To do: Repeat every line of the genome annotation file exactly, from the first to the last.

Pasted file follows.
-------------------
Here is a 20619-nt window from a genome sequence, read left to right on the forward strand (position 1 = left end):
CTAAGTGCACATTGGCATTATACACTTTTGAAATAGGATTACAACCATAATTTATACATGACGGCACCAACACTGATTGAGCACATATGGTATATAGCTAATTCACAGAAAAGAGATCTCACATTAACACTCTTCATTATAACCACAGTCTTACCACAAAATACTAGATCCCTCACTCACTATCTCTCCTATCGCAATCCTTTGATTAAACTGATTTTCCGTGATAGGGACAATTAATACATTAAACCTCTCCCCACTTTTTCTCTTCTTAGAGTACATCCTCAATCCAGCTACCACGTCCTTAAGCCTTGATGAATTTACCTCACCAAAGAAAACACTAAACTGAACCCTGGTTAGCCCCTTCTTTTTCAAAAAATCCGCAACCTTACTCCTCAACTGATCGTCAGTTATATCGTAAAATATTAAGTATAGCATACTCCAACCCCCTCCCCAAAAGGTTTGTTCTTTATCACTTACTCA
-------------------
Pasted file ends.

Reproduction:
Here is a 20619-nt window from a genome sequence, read left to right on the forward strand (position 1 = left end):
CTAAGTGCACATTGGCATTATACACTTTTGAAATAGGATTACAACCATAATTTATACATGACGGCACCAACACTGATTGAGCACATATGGTATATAGCTAATTCACAGAAAAGAGATCTCACATTAACACTCTTCATTATAACCACAGTCTTACCACAAAATACTAGATCCCTCACTCACTATCTCTCCTATCGCAATCCTTTGATTAAACTGATTTTCCGTGATAGGGACAATTAATACATTAAACCTCTCCCCACTTTTTCTCTTCTTAGAGTACATCCTCAATCCAGCTACCACGTCCTTAAGCCTTGATGAATTTACCTCACCAAAGAAAACACTAAACTGAACCCTGGTTAGCCCCTTCTTTTTCAAAAAATCCGCAACCTTACTCCTCAACTGATCGTCAGTTATATCGTAAAATATTAAGTATAGCATACTCCAACCCCCTCCCCAAAAGGTTTGTTCTTTATCACTTACTCA